This book was full of 'ah ha' moments. Things which, once thought about, are surprising and important, but which in some ways are so obvious that they literally go without saying. So it is that being certain about something (or doubtful, for that matter) is akin to an emotional response to a belief - which in the end is a matter of brain chemistry. Although we sometimes become certain of something because we have weighed all the evidence, it can also be so just because we believed it for a long time, or heard from someone we trusted at the time or even just because we have a chemical imbalance in the brain (the lunatic who believes she is Napoleon). This is a scientific investigation of the nature of certainty, taking in neuroscience, evolution and literature. The book itself is literate and easily readable, although I found myself stopping and thinking every few sentences because of the implications and associations of each paragraph. This book is well worth reading two or three times.
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11 of 11 people found the following review helpful By Oliver TOP 500 REVIEWER on Aug. 31 2009
Format: Hardcover
We all know that our minds are limited. I cannot understand string theory; others might be smart enough, but I am not. And no one can perform calculations as quickly as even an old computer. Our minds are not infinite.

This book is about an even more fundamental limitation on our minds: we do not even know when we are right about something. The feeling of being correct is not the same as actually being correct. The two usually happen at the same time, but not always. Sometimes, we have the right answer, but it does not feel right, and we have no confidence in it. Other times, we are certain that we have the right answer, but we are wrong. As a result, it is impossible to be completely rational, no matter how hard we try.

If you've read and enjoyed Consciousness Explained and How the Mind Works, you'll like this one, too. The concepts are difficult, but the author is good at explaining them in plain English, without dumbing it down. Five stars!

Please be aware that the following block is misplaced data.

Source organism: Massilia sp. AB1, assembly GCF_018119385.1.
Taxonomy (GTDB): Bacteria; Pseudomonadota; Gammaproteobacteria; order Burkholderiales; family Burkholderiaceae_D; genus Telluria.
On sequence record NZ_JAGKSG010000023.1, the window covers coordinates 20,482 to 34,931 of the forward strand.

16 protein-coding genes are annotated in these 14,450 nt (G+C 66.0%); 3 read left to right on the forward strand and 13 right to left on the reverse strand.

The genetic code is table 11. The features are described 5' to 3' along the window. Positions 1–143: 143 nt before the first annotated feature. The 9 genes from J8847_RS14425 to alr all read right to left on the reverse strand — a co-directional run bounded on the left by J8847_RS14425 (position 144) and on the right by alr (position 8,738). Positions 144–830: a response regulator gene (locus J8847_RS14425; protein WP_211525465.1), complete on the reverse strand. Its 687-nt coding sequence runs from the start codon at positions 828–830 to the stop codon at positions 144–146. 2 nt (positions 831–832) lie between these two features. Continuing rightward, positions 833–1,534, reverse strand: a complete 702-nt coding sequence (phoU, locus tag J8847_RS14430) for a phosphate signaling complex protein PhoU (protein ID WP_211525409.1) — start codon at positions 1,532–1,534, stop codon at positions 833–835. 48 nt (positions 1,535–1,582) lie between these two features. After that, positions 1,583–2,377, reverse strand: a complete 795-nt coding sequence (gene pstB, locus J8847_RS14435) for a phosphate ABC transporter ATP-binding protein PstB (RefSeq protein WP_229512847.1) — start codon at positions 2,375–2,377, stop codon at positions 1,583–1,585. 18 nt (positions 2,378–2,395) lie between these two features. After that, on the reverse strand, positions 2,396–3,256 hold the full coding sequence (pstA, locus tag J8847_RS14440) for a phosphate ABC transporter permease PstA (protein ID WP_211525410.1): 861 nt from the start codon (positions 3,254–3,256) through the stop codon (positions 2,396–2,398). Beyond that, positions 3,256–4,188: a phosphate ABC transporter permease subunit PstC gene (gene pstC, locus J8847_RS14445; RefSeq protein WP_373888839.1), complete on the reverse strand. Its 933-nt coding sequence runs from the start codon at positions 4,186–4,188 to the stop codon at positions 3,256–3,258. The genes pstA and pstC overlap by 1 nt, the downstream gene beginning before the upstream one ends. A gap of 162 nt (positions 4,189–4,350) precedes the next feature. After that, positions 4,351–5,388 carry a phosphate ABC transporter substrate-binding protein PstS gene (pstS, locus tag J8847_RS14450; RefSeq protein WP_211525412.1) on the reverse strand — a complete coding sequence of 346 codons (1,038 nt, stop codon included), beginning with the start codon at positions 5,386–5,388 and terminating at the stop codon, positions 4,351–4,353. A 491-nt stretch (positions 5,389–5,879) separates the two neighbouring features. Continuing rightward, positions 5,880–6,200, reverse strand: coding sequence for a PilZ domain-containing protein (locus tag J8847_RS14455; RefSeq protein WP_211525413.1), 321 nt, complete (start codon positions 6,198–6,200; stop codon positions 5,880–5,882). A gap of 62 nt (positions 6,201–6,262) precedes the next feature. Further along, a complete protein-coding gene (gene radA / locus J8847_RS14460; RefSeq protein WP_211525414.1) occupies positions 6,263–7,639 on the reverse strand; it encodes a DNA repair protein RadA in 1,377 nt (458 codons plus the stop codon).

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1 of 1 people found the following review helpful By Dave B on April 27 2011
Format: Paperback Verified Purchase
I have always had a reverence for books and leave them in pristine condition. Despite this life-long habit I found myself repeatedly reaching for a highlighter as I made my way through On Being Certain. I'm in the business of helping professionals improve their analytic skills and have read extensively in the areas of critical thinking, cognitive biases, risk assessment, etc. This book contained so many useful revelations that I was compelled to mark it up so that I can easily retrieve the gems for incorporation into my work. The author (who has written several novels) was able to translate what could be very dense, dry content into an engaging read. If you are interested in how people think, move On Being Certain to the top of your reading list.
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By Bill Davies on Feb. 14 2014
Format: Paperback Verified Purchase
An excellent book, good explanation of how some people enjoy being right when in fact all they are doing is
ignoring none confirming evidence to the contrary. This is expecially true amongst older men of which I am a member.
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5 of 8 people found the following review helpful By Gord McKenna on Jan. 29 2010
Format: Paperback Verified Purchase
Burton's book has some pretty interesting ideas near the beginning, but does not have a lot to offer in later chapters. He sets out the notion that certainty is a feeling that is ultimately rooted in biochemistry -- something changes in your brain when you are certain. We confusion this with "fact" or "true knowledge."

But after that, the book bogs down and ultimately leaves you wondering about the fuss.